Minnesota officials have stopped a COVID-19 testing study after multiple reports that state and federal public health workers were greeted by racial and ethnic slurs as they went door-to-door
The U.S. Centers for Disease Control and Prevention pulled federal surveyors out of Minnesota this week after they experienced verbal abuse and intimidation. In Eitzen, along the Iowa border, one survey team was boxed in by two cars and threatened by three men, including one with a gun.
“The team felt the intent was clearly to intimidate and scare them,” said Stephanie Yendell, who supervised Minnesota’s role in the survey. “Unfortunately that wasn’t the only incident.”
The survey teams were going to 180 neighborhoods this month to offer free testing for COVID-19 and for antibodies, and to try to understand how the virus was spreading, particularly among people with no known symptoms.
Yendell said the teams that included people of color reported more incidents than teams with only white people. “We had a Latina team member who said she’d been called a particular epithet more times in the last week than in her entire life,” she said.
Incidents occurred mostly in central and southern Minnesota — rural areas where there has been more resentment over COVID-19 restrictions.
Minnesota was downgraded Friday to the “uncontrolled spread” category by a website that tracks each state’s progress toward stopping the spread of COVID-19.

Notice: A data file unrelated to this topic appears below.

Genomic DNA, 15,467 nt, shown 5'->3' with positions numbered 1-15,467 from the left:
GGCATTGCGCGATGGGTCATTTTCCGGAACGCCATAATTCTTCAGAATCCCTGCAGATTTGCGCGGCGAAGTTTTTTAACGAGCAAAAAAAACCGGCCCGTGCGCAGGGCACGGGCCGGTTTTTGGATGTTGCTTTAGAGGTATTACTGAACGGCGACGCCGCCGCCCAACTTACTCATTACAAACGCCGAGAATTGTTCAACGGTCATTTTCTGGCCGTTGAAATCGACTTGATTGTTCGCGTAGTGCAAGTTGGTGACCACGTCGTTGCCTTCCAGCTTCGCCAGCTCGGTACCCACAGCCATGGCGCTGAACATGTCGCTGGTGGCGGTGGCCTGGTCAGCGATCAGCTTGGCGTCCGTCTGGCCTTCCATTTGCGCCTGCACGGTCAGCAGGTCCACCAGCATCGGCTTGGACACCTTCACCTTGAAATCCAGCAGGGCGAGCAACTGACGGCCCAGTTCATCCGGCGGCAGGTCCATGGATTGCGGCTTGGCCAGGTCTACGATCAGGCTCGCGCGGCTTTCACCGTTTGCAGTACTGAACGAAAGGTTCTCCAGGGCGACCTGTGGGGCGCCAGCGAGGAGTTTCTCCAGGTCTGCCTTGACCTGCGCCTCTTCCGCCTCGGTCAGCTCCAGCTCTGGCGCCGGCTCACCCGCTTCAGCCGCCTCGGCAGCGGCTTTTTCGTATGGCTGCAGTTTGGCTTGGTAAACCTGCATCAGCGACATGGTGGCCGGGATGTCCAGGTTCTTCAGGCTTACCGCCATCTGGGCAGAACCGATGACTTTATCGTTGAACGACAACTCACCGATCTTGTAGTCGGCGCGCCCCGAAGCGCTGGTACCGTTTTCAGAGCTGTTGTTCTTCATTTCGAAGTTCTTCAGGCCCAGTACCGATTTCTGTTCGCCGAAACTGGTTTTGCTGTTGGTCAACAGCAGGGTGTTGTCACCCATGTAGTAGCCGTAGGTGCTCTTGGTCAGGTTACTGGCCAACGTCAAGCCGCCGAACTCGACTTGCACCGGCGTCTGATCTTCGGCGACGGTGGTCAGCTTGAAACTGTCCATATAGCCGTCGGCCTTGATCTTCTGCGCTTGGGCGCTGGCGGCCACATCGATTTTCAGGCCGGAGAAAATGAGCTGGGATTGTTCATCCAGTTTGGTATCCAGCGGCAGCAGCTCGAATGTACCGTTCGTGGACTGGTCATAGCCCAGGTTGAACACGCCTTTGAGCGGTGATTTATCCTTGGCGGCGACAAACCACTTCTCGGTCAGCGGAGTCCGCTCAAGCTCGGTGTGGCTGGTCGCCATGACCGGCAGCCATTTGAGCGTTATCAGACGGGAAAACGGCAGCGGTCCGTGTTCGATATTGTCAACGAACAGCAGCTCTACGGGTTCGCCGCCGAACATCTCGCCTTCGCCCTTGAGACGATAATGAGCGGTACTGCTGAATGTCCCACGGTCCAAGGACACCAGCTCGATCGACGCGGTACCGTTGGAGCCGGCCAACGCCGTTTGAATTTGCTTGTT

Friday’s rating switch by the COVID-19 Exit Strategy website was based on a more than 25% increase in infections in Minnesota in the most recent 14 days for which it had data, the Star Tribune reported. Neighboring Wisconsin, Iowa, North Dakota and South Dakota have been at that lowest rating for weeks.
Minnesota has reported 1,994 COVID-19 deaths and 94,189 confirmed cases of the coronavirus since March. The totals include 1,191 new cases as of Friday, and six new deaths. New infections were reported Friday in 78 of the state’s 87 counties.
With Minnesota’s new school year barely underway, some school districts are shifting learning models — with some bringing students back to class and others sending kids home.
In southern Minnesota, the middle school and high school in Fairmont went to a hybrid learning method, and then to full-time distance learning, this week after rising cases in the community. Elementary students will begin attending school in a hybrid model next week.
“I’m disappointed in our region. And I’m really sad,” Fairmont Area Schools Superintendent Joseph Brown told Minnesota Public Radio News. “I’m kind of angry because this is not our kids’ fault. You know that the adults are not doing what they need to do.”
In Brainerd, district officials transitioned all high school students to full-time distance learning for two weeks.
But students in other school districts are heading back to class after starting at home. A Pioneer Press review of school plans posted online shows nine of the state’s 50 largest districts began the school year with every grade in distance learning. But two of those districts — Mounds View and North St. Paul–Maplewood–Oakdale — have since invited some or all of their students back part-time. Multiple other districts have plans to begin part-time in-person learning next week or sometime in October.